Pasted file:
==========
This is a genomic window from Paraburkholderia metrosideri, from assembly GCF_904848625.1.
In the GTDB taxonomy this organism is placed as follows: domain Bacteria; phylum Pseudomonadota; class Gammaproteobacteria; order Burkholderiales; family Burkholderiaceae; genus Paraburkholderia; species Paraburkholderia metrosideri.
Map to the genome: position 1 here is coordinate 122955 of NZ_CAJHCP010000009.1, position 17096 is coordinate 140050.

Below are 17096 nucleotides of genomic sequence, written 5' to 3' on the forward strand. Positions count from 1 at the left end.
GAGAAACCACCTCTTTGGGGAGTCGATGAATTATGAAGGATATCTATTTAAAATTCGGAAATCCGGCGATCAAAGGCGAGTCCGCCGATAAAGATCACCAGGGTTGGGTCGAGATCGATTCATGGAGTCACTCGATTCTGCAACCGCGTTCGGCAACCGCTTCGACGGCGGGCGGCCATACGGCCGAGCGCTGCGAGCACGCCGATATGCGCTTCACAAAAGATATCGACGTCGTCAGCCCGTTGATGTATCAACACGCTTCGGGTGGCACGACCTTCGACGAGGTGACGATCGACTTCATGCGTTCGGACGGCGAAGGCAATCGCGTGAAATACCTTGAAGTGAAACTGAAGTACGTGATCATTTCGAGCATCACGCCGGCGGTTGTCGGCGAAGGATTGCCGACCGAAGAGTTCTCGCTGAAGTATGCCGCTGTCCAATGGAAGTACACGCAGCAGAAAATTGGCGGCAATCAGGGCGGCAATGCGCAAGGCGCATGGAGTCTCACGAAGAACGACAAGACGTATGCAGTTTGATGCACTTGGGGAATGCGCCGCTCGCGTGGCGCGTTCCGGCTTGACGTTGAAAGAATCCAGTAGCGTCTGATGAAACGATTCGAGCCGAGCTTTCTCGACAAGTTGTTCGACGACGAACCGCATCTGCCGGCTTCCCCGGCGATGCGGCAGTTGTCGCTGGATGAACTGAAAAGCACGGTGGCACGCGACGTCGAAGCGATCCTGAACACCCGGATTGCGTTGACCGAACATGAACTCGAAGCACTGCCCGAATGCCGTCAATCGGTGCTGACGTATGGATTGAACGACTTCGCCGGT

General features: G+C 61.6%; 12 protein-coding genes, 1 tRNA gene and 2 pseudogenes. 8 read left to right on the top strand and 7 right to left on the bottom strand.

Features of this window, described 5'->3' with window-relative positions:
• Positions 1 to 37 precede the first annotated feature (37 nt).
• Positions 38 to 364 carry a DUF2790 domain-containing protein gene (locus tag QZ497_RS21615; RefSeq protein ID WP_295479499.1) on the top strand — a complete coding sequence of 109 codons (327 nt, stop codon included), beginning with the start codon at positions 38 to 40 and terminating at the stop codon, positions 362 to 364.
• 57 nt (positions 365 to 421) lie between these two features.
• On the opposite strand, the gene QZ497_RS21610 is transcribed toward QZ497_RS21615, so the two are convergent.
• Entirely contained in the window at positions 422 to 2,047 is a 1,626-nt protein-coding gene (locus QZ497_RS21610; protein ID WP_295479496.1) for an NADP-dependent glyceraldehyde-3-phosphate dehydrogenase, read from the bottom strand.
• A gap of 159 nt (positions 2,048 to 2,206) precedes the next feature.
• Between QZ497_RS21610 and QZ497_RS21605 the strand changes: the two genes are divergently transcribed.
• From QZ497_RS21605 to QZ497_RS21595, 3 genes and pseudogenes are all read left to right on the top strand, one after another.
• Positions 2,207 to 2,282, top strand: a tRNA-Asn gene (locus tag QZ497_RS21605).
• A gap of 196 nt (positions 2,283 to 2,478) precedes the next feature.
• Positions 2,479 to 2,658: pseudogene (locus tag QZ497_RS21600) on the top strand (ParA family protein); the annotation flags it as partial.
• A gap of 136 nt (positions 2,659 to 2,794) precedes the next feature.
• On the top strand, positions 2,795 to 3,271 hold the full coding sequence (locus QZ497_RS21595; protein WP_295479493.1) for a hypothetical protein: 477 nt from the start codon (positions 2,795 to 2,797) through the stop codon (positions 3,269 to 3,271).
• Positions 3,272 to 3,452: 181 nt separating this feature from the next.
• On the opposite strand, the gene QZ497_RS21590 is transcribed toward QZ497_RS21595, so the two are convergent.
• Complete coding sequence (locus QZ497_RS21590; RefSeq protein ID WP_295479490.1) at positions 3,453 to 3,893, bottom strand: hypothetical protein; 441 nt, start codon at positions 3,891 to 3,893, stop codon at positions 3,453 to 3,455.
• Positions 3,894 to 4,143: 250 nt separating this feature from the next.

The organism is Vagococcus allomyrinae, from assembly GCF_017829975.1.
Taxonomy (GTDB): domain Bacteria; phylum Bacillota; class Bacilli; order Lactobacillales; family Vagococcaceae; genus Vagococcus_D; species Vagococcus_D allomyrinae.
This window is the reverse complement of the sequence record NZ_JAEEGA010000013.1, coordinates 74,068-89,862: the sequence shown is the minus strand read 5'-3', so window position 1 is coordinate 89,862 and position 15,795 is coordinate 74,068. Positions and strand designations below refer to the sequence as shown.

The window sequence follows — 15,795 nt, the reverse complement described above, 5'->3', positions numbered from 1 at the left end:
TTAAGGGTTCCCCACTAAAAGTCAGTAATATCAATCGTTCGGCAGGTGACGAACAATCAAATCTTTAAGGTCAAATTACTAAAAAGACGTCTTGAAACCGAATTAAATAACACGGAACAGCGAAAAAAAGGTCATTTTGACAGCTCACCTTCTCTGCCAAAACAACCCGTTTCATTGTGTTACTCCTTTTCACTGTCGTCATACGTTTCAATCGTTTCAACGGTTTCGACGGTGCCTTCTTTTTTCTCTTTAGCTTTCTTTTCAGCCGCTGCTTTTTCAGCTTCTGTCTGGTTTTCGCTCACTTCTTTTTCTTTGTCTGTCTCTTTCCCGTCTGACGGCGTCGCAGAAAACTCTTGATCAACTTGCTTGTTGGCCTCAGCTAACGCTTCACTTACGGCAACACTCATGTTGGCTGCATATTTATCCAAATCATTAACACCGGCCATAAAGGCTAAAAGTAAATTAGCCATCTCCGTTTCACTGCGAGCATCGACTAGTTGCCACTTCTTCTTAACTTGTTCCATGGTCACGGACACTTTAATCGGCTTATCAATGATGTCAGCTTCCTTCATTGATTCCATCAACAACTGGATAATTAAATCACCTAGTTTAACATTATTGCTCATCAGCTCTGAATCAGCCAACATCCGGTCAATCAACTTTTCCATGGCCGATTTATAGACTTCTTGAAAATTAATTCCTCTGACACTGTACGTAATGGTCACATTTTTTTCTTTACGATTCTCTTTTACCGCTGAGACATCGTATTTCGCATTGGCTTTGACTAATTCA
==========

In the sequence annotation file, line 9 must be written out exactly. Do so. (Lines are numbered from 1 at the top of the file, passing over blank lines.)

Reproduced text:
• Positions 38 to 364 carry a DUF2790 domain-containing protein gene (locus tag QZ497_RS21615; RefSeq protein ID WP_295479499.1) on the top strand — a complete coding sequence of 109 codons (327 nt, stop codon included), beginning with the start codon at positions 38 to 40 and terminating at the stop codon, positions 362 to 364.